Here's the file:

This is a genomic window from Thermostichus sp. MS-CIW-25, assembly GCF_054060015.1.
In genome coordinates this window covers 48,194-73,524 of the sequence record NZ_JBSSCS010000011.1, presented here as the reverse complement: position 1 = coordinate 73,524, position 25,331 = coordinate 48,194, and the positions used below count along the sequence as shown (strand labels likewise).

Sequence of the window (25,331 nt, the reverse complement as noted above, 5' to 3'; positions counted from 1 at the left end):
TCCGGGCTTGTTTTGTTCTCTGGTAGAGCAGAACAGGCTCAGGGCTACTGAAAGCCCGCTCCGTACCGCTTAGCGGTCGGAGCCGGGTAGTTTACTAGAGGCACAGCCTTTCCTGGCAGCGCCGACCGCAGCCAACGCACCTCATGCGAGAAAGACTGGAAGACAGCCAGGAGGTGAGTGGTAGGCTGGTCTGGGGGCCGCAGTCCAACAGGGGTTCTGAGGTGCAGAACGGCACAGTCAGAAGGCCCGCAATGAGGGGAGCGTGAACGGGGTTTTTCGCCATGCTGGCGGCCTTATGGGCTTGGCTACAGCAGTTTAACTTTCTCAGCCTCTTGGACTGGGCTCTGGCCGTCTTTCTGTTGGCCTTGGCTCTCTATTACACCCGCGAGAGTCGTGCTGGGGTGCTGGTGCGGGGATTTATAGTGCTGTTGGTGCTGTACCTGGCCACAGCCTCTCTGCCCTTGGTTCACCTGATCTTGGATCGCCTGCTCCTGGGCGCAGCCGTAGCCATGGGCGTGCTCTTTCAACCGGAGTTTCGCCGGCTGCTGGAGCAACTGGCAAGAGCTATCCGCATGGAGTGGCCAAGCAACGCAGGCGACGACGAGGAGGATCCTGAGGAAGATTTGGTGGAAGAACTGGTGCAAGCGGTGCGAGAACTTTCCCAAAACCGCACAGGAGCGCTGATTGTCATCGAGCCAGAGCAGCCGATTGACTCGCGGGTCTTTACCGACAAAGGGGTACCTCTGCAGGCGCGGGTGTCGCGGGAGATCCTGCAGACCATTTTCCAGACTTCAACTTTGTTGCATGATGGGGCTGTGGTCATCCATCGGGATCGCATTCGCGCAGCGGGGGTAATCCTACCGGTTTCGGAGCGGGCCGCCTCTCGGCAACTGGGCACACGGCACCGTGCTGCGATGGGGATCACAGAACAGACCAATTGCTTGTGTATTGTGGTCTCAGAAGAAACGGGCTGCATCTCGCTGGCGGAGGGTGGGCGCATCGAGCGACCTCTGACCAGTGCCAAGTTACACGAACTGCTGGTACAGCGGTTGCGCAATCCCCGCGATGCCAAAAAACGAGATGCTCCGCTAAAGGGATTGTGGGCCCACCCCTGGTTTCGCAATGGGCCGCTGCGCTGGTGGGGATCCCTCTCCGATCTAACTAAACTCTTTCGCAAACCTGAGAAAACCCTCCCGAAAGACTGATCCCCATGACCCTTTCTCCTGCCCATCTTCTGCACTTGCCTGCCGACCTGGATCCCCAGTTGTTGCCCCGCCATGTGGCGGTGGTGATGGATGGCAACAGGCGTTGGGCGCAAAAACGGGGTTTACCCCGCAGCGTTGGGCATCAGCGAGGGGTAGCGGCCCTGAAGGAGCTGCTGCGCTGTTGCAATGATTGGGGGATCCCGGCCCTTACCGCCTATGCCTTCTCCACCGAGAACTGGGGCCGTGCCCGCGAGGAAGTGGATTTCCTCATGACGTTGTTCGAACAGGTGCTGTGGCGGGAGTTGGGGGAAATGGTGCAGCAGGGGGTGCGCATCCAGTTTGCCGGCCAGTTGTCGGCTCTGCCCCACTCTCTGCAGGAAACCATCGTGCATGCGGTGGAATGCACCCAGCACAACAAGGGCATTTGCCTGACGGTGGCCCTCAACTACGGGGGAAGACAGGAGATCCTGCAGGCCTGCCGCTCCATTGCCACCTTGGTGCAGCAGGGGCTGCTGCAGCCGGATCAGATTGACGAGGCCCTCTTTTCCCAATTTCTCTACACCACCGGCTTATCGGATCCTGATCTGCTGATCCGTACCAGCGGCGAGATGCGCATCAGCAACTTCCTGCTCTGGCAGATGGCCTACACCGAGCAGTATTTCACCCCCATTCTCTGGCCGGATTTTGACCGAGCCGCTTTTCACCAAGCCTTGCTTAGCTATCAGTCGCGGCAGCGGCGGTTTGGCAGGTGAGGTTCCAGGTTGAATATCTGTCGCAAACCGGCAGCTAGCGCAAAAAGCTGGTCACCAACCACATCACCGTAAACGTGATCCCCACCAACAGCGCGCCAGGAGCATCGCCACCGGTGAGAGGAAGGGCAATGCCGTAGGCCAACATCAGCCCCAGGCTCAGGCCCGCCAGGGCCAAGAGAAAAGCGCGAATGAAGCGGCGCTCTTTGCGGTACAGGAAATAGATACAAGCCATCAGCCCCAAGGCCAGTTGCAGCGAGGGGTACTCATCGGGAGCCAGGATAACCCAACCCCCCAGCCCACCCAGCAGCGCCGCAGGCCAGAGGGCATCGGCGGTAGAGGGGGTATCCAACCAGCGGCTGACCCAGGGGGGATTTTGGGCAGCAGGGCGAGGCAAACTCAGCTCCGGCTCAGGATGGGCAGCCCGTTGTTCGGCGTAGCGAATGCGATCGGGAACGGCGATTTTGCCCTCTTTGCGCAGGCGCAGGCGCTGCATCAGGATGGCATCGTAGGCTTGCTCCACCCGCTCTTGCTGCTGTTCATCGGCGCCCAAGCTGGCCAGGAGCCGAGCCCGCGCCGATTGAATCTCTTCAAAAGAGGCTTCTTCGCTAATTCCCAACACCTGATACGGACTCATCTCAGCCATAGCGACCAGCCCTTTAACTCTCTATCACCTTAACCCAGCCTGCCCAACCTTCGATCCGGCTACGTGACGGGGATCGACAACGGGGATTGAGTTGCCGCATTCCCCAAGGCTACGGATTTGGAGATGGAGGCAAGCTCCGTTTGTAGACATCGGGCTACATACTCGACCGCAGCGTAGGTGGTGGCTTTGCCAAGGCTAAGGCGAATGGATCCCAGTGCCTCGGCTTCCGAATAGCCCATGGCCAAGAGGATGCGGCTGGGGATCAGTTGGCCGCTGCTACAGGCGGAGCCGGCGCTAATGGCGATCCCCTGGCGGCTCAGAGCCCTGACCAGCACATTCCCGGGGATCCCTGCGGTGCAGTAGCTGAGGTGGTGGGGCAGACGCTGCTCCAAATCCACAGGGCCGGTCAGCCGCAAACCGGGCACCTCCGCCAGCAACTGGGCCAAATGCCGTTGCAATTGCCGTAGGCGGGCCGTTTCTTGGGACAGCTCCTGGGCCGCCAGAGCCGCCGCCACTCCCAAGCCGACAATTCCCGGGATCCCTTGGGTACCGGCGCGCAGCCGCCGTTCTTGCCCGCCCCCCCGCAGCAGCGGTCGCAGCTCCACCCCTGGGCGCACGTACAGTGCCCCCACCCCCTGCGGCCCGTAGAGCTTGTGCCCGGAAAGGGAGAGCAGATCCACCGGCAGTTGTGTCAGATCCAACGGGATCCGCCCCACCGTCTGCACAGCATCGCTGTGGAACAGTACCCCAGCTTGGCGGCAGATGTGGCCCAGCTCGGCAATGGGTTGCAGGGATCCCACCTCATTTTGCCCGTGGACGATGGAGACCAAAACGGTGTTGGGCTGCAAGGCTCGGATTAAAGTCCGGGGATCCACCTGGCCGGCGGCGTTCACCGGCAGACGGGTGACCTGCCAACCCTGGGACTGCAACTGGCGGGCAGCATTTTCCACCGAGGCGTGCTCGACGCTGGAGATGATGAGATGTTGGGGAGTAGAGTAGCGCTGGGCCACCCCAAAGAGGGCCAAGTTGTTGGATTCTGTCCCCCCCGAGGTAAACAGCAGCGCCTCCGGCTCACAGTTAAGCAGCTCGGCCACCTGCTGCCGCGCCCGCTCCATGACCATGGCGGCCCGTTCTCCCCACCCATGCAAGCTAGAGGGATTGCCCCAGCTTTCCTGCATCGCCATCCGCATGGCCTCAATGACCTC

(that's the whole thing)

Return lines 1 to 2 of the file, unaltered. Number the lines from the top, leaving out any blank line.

This is a genomic window from Thermostichus sp. MS-CIW-25, assembly GCF_054060015.1.
In genome coordinates this window covers 48,194-73,524 of the sequence record NZ_JBSSCS010000011.1, presented here as the reverse complement: position 1 = coordinate 73,524, position 25,331 = coordinate 48,194, and the positions used below count along the sequence as shown (strand labels likewise).